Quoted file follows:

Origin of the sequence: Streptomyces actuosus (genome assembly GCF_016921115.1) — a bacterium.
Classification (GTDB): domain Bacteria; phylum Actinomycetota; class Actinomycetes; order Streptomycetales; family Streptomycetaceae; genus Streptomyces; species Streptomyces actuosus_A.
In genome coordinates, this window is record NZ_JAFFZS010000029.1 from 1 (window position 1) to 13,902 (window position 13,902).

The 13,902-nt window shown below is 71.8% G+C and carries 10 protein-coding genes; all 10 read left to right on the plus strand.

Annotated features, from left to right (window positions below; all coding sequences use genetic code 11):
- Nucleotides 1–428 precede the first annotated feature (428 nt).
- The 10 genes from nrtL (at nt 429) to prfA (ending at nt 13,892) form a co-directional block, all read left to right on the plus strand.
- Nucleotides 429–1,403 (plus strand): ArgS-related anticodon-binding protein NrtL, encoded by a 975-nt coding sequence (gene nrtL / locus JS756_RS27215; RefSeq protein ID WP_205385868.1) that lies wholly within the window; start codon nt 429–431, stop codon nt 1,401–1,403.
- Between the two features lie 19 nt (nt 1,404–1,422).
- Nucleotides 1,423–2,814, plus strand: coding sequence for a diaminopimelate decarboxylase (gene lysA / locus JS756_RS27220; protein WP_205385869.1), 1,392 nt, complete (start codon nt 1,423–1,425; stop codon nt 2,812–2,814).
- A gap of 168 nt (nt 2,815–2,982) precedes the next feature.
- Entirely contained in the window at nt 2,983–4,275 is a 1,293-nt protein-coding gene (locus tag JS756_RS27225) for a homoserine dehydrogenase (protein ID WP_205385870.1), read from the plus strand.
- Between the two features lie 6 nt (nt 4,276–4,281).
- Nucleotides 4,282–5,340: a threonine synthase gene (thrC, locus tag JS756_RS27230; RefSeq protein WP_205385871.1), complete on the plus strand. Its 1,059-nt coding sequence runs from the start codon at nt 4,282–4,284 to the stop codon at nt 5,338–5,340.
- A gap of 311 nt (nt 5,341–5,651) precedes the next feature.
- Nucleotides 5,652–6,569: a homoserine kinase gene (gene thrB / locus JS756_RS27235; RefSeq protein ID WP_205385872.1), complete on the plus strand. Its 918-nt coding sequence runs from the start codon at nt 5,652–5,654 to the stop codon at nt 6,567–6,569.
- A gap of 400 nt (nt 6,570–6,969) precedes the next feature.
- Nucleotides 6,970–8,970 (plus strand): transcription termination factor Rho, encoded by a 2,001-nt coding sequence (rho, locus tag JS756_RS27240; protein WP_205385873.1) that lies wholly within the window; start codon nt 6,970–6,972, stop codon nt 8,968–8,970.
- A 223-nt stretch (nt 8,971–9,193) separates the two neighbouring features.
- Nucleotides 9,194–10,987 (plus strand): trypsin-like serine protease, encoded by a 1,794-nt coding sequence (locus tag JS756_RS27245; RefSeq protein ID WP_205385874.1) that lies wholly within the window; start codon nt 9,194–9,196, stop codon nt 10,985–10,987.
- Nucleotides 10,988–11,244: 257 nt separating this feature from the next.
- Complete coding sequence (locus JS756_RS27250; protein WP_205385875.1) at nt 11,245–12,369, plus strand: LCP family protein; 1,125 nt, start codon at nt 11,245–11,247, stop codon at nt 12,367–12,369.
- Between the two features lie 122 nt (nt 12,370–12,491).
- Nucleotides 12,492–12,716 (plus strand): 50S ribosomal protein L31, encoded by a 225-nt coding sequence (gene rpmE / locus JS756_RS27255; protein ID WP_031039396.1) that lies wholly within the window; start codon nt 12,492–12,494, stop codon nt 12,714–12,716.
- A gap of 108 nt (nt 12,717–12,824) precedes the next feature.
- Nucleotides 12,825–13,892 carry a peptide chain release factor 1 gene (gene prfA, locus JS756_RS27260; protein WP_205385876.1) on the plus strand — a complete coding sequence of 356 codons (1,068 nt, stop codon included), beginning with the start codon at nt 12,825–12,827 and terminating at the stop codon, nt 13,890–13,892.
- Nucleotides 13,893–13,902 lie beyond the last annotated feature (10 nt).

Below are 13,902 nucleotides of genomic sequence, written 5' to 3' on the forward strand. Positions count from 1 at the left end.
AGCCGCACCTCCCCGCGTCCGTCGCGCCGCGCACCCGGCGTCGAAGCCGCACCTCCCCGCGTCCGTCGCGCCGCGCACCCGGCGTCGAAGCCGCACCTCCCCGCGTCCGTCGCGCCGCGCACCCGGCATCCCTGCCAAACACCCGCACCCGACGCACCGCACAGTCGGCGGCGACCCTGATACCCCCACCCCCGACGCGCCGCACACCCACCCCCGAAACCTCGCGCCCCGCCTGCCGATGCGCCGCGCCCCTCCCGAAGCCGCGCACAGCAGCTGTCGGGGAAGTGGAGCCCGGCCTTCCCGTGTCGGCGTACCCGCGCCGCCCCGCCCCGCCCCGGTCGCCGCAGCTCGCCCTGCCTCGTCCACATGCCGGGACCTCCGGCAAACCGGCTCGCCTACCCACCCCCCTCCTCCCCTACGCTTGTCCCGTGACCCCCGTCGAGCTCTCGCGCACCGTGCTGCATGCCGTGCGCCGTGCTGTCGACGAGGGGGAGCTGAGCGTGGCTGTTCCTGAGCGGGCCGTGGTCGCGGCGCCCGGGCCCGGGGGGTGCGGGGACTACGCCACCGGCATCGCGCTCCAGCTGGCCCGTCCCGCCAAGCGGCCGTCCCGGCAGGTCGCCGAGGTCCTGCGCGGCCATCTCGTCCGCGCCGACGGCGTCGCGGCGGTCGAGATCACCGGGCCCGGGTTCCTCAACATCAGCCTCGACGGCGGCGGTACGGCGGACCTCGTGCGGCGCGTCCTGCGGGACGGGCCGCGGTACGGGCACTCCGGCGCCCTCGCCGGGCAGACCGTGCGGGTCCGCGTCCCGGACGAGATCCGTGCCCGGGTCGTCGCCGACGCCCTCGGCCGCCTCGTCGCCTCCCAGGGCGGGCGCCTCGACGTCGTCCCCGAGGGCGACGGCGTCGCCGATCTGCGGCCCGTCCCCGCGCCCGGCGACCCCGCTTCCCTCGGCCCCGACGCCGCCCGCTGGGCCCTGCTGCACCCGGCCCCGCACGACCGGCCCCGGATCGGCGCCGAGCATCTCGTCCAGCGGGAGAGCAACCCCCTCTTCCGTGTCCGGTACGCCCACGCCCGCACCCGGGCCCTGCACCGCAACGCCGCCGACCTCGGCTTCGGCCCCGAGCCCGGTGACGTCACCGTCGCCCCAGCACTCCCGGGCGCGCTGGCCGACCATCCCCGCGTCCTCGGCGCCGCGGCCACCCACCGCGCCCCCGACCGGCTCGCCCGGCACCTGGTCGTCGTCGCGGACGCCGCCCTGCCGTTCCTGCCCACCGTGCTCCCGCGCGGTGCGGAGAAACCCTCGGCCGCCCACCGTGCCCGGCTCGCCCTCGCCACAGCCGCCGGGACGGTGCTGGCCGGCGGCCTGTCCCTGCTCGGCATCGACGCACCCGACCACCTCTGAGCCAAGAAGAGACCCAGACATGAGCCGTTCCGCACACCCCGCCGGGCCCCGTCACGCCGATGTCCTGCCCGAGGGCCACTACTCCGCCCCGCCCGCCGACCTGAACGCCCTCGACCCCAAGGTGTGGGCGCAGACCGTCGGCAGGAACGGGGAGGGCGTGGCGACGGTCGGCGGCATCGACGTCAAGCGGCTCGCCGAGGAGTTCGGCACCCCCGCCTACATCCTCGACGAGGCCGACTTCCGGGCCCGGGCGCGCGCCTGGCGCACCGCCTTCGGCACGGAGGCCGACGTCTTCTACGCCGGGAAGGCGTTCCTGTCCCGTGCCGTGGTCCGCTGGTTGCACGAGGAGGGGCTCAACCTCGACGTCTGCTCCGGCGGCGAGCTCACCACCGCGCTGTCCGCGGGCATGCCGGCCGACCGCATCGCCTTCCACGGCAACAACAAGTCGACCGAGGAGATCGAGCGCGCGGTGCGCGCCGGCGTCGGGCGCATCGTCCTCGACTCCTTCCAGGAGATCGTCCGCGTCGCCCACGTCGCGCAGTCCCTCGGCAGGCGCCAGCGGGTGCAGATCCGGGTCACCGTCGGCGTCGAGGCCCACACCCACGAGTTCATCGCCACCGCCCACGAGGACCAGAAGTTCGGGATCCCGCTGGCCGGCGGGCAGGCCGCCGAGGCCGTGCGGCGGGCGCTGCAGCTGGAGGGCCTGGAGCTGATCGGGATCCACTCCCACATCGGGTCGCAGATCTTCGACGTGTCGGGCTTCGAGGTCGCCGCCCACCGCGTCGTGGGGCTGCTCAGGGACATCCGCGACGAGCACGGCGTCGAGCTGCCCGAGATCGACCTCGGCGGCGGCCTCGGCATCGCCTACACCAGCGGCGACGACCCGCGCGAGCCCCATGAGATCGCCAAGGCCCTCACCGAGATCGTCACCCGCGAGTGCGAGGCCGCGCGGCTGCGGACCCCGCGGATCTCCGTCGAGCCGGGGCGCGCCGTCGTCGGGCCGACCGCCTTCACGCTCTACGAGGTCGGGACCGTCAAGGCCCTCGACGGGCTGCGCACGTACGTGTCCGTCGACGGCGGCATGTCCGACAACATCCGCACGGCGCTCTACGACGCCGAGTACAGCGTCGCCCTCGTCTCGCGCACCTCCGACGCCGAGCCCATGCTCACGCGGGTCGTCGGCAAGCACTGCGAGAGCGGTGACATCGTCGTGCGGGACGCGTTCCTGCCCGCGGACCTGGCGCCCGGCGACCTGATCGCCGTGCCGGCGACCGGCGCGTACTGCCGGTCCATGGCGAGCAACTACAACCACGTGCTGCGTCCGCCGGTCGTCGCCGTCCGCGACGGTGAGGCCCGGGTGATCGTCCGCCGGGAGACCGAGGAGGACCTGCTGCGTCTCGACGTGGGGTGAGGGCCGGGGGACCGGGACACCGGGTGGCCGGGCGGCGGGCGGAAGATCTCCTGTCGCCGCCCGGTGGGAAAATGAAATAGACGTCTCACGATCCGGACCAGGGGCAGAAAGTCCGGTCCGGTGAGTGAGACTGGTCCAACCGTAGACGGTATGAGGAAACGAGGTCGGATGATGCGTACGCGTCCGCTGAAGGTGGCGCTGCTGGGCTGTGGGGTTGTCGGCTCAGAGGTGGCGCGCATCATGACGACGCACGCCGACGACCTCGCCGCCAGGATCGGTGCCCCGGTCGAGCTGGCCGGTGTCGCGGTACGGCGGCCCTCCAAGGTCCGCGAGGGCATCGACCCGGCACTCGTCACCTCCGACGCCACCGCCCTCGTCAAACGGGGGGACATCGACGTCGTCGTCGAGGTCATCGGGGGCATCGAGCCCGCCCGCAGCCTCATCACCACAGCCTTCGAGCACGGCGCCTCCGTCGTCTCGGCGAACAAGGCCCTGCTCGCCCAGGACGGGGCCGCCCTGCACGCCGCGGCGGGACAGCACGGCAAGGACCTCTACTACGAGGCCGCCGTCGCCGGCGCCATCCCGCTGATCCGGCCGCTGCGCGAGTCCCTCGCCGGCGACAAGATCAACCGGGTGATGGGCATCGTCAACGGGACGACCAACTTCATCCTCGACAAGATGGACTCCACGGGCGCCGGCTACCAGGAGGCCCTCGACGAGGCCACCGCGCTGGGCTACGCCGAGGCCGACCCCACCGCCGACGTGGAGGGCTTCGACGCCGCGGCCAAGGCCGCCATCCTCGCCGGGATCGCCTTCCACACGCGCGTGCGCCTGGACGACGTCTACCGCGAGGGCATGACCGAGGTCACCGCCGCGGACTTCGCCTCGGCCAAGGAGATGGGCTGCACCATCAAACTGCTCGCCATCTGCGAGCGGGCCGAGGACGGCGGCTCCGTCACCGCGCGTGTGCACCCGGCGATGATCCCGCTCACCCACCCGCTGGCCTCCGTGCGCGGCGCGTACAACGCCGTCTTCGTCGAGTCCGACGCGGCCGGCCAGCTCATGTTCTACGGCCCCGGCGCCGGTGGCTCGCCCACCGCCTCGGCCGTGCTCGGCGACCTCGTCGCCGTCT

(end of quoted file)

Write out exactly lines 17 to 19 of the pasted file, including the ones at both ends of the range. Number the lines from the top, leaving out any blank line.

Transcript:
- A gap of 400 nt (nt 6,570–6,969) precedes the next feature.
- Nucleotides 6,970–8,970 (plus strand): transcription termination factor Rho, encoded by a 2,001-nt coding sequence (rho, locus tag JS756_RS27240; protein WP_205385873.1) that lies wholly within the window; start codon nt 6,970–6,972, stop codon nt 8,968–8,970.
- A 223-nt stretch (nt 8,971–9,193) separates the two neighbouring features.